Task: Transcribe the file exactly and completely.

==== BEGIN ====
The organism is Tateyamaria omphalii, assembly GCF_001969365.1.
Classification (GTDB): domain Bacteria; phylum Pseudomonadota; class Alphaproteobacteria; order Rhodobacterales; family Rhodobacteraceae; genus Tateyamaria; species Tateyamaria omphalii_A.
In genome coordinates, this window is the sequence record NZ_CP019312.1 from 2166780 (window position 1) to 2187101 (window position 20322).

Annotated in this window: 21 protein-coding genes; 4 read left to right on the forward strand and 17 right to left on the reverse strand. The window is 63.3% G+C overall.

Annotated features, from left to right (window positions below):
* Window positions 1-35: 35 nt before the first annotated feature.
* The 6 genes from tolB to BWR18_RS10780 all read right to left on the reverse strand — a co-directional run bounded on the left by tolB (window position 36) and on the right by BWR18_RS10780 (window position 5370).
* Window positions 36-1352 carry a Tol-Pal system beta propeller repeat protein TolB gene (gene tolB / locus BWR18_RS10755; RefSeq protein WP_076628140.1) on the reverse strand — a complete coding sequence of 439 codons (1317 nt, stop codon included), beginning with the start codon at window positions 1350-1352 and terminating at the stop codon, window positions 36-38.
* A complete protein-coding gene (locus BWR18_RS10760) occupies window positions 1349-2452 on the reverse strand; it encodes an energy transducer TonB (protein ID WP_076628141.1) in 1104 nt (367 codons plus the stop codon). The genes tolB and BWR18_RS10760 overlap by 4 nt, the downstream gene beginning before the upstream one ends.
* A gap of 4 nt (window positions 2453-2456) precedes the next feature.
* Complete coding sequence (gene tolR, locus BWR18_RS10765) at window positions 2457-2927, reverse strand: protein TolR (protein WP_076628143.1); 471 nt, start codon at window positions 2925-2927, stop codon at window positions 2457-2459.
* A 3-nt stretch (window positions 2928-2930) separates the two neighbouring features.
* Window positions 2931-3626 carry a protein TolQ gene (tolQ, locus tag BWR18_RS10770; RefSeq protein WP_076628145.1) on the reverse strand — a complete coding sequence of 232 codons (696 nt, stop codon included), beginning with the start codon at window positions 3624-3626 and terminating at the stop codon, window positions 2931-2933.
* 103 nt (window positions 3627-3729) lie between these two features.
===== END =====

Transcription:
The organism is Tateyamaria omphalii, assembly GCF_001969365.1.
Classification (GTDB): domain Bacteria; phylum Pseudomonadota; class Alphaproteobacteria; order Rhodobacterales; family Rhodobacteraceae; genus Tateyamaria; species Tateyamaria omphalii_A.
In genome coordinates, this window is the sequence record NZ_CP019312.1 from 2166780 (window position 1) to 2187101 (window position 20322).

Annotated in this window: 21 protein-coding genes; 4 read left to right on the forward strand and 17 right to left on the reverse strand. The window is 63.3% G+C overall.

Annotated features, from left to right (window positions below):
* Window positions 1-35: 35 nt before the first annotated feature.
* The 6 genes from tolB to BWR18_RS10780 all read right to left on the reverse strand — a co-directional run bounded on the left by tolB (window position 36) and on the right by BWR18_RS10780 (window position 5370).
* Window positions 36-1352 carry a Tol-Pal system beta propeller repeat protein TolB gene (gene tolB / locus BWR18_RS10755; RefSeq protein WP_076628140.1) on the reverse strand — a complete coding sequence of 439 codons (1317 nt, stop codon included), beginning with the start codon at window positions 1350-1352 and terminating at the stop codon, window positions 36-38.
* A complete protein-coding gene (locus BWR18_RS10760) occupies window positions 1349-2452 on the reverse strand; it encodes an energy transducer TonB (protein ID WP_076628141.1) in 1104 nt (367 codons plus the stop codon). The genes tolB and BWR18_RS10760 overlap by 4 nt, the downstream gene beginning before the upstream one ends.
* A gap of 4 nt (window positions 2453-2456) precedes the next feature.
* Complete coding sequence (gene tolR, locus BWR18_RS10765) at window positions 2457-2927, reverse strand: protein TolR (protein WP_076628143.1); 471 nt, start codon at window positions 2925-2927, stop codon at window positions 2457-2459.
* A 3-nt stretch (window positions 2928-2930) separates the two neighbouring features.
* Window positions 2931-3626 carry a protein TolQ gene (tolQ, locus tag BWR18_RS10770; RefSeq protein WP_076628145.1) on the reverse strand — a complete coding sequence of 232 codons (696 nt, stop codon included), beginning with the start codon at window positions 3624-3626 and terminating at the stop codon, window positions 2931-2933.
* 103 nt (window positions 3627-3729) lie between these two features.